Below, the diagonal limb of the path intersects 50% of each pixel. And each pixel is rendered at 50% opacity, yielding the RGB value indicated. The light pixels aren't actually less blue than the others. They are less opaque, and the white showing through yields the lighter value. (129/255=.5) And if you look at very high magnification, you will still see jaggies. But that's as good as it gets.
Below, the diagonal limb crosses each pixel at a different place. Each intersection area is different, and each opacity is different. And the greater the intersection, the higher the opacity. If you do the math on the RGB values of the pixel indicated by the arrow, 165/255=.65, which gives the transparency, or an opacity of 35%. Judging by eye, this is a pretty good match for the area of intersection. If you look really close, you will still see jaggies, but not as obvious as in the above case, because they fade.
The moral of the story is, if you look close enough, you're gonna see some jaggies. No matter what. Aliased or anti-aliased. The disadvantage of square pixels in a curved world. (One exception: where the shape is a rectangle or square snapped to the grid.)
If you create the above triangle with the Polygonal Lasso tool and a fill, the shape is a vector when you are drawing it. But as soon as you click the mouse to close the path, it is rasterized, anti-aliased, and converted to a selection. (And maybe saved as a hidden channel until you fill it or delete it.) The vector path is gone (or at least inaccessible). The anti-aliasing is baked in. It's all pixels, and if you scale it up, you scale up the baked in anti-aliasing, which still has a degree of jagginess. The jagginess becomes more visible. The bane of pixel image editing.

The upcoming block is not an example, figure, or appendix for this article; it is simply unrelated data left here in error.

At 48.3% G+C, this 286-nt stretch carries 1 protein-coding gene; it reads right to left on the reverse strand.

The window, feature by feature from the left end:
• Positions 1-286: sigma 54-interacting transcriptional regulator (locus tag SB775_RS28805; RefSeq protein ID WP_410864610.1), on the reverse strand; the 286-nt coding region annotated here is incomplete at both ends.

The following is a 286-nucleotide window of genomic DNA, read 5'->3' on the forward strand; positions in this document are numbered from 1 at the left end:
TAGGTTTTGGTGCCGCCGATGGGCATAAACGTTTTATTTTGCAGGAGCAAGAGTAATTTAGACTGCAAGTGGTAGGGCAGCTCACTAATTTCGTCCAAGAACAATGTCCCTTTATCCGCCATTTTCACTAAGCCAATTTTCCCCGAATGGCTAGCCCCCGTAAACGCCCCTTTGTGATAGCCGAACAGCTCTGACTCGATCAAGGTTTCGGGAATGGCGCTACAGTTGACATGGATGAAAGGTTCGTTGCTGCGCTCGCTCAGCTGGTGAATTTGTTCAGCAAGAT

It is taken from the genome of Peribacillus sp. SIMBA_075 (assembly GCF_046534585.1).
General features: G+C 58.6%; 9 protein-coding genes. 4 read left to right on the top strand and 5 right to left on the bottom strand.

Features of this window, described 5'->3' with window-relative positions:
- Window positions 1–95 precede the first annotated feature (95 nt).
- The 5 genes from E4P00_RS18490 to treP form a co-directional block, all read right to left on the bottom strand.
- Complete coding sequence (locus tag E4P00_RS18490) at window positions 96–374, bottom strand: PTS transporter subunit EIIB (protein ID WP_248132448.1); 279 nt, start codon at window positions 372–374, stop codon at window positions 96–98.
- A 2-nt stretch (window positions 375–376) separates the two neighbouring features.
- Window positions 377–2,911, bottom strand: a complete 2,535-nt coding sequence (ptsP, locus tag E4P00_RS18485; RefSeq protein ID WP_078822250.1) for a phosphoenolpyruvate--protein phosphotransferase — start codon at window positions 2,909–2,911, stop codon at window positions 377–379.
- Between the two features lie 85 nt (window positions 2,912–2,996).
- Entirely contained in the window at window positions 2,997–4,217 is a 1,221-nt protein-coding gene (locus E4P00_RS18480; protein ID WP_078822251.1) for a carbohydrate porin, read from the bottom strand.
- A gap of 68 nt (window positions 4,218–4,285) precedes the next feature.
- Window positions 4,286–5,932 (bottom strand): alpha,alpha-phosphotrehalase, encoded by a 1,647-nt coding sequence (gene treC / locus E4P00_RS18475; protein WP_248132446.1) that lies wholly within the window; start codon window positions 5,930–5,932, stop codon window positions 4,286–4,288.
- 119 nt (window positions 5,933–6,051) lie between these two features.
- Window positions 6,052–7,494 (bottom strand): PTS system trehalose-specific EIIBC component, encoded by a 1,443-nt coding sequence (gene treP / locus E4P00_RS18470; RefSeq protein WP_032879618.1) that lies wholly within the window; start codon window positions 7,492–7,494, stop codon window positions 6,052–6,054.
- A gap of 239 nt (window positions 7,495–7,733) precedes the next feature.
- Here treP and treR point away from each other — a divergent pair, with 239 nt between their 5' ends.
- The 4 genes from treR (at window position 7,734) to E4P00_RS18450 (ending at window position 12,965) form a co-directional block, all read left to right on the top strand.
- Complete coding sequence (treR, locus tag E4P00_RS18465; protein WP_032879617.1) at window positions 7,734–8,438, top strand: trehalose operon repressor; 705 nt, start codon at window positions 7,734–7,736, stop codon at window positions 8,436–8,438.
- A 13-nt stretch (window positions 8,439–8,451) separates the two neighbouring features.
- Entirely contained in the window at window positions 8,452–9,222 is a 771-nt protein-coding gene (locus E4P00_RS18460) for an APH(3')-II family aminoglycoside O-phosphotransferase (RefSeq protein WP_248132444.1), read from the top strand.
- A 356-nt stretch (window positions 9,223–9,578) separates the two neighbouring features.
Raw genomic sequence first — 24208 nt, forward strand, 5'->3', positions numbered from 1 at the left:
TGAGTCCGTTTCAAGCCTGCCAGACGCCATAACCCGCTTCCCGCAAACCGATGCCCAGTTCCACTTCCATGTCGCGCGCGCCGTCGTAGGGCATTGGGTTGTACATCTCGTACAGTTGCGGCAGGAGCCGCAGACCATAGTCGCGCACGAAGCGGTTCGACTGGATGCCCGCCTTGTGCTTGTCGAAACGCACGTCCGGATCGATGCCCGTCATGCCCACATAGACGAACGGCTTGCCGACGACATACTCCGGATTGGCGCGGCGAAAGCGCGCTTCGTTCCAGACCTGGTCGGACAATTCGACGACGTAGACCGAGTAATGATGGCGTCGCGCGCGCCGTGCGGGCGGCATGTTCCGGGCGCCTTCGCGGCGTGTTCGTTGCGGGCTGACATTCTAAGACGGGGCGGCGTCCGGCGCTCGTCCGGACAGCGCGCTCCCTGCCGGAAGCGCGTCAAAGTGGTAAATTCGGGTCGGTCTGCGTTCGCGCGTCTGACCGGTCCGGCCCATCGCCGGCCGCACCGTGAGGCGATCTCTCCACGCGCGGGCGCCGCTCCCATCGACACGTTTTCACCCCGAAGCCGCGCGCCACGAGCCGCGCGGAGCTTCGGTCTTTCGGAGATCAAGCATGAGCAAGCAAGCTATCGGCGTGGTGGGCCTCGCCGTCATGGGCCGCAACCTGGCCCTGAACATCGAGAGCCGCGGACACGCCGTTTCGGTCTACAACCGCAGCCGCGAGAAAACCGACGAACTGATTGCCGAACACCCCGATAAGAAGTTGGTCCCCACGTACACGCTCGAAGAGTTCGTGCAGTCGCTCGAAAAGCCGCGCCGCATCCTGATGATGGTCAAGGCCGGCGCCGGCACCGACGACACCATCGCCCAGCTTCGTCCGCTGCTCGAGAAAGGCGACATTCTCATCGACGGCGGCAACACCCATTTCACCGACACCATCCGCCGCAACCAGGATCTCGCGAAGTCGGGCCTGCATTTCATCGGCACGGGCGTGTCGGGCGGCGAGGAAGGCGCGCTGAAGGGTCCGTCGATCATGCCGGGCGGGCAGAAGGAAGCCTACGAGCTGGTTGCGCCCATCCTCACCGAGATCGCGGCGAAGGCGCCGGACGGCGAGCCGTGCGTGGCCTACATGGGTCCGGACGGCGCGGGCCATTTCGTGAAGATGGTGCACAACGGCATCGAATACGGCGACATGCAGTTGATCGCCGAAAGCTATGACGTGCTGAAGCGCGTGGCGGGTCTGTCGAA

If you create the same triangle with the pen tool, it works just like the Polygonal Lasso Tool until you click to complete the path. Once again, it is rasterized and anti-aliased, but the path is not discarded. It shows up in the Paths palette and the Layers palette and it's live. Now if you scale up (or reshape), the vector path is scaled, not the pixel rendering, and the anti-aliasing is reapplied to the path at the new size. The jaggies aren't scaled up as in the previouse example. The advantage of vector graphics.
One final note. A shape may anti-alias differently dependent on how it's aligned to the pixel grid at the time it's rasterized. Some results are noticably better than others. This is most obvious when placing a shape from Illustrator or other vector apps into Ps. Ps now has a Snap to Pixel Grid option, which mitigates this, but the final results will still depend on the actual shape and it's potential for conforming to a square grid.
I'm not an Adobe engineer by a long shot. But I have done my homework. Most of the above info came from observing the behaviour of Ps. And I'm quite confident that some of it may be correct.
thanks a lot.
but I have one question. How is the screen able to show a perfect curve in illustrator when the screen is made of pixels?
the software might be a vector software, but the screen is a pixel based screen.
I thought everything on screen gets rasterized?
but somehow in illustrator its crisp and clear -on screen
Answer: It's not perfect. The pixels are so small (on the order of 100 per inch) that you're not perceiving them.
You're sensing the difference in how Photoshop represents images vs. how Illustrator represents them. Photoshop is fundamentally a photographic image manipulation application, and shapes are rasterized to the pixel dimensions you have defined. Illustrator represents them as vector objects, always rasterized to the pitch of your display, rather than to the resolution of your image..
Notice that Photoshop does NOT pixelate the paths themselves, no matter how closely you zoom in.
Though if you were to look under the covers you'd find that Photoshop does actually does redraw each image pixel as a rectangle comprised of multiple monitor pixels. When zoomed in sufficiently closely and the Pixel Grid is selected, it even draws lines around each rectangle. I only mention this because another way to zoom in would be to smoothly mix the pixel colors, which would just make things look fuzzy. Photoshop is specifically showing you the pixels, on purpose.